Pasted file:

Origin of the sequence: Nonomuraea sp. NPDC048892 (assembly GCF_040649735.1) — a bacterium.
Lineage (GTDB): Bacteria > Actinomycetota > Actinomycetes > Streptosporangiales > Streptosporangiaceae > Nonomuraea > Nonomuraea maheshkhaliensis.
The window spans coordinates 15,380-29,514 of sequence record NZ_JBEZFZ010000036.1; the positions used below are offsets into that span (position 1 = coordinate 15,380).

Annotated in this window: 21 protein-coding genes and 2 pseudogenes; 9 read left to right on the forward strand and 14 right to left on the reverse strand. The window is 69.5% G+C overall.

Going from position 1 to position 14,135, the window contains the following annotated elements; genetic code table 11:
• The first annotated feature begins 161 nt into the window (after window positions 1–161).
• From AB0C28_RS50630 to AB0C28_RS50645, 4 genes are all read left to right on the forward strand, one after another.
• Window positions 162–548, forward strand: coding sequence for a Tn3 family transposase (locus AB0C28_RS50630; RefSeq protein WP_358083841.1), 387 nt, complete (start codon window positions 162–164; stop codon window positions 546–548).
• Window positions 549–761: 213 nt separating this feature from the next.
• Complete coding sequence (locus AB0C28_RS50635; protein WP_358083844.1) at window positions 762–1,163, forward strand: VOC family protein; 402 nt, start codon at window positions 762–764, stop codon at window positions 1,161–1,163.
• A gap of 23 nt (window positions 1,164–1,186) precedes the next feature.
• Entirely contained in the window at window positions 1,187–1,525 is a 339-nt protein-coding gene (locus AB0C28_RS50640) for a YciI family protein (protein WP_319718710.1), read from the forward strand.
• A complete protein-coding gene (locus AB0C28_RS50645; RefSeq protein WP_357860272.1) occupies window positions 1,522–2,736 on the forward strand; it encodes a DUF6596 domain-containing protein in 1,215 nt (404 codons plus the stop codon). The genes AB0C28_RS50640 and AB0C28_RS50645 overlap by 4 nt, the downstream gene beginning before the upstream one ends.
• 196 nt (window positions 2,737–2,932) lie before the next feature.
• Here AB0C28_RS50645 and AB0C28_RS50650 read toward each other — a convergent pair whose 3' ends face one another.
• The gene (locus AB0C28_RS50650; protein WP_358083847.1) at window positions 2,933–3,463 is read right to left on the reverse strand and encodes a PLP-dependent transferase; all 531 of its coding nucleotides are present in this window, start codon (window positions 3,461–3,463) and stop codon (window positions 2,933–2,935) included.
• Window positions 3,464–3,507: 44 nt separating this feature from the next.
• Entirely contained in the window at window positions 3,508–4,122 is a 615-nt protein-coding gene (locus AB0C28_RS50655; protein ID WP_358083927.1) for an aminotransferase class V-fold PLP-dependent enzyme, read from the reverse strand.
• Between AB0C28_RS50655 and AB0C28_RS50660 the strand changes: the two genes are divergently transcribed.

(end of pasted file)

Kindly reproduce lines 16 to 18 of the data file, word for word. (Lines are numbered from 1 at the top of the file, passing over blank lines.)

• The gene (locus AB0C28_RS50650; protein WP_358083847.1) at window positions 2,933–3,463 is read right to left on the reverse strand and encodes a PLP-dependent transferase; all 531 of its coding nucleotides are present in this window, start codon (window positions 3,461–3,463) and stop codon (window positions 2,933–2,935) included.
• Window positions 3,464–3,507: 44 nt separating this feature from the next.
• Entirely contained in the window at window positions 3,508–4,122 is a 615-nt protein-coding gene (locus AB0C28_RS50655; protein ID WP_358083927.1) for an aminotransferase class V-fold PLP-dependent enzyme, read from the reverse strand.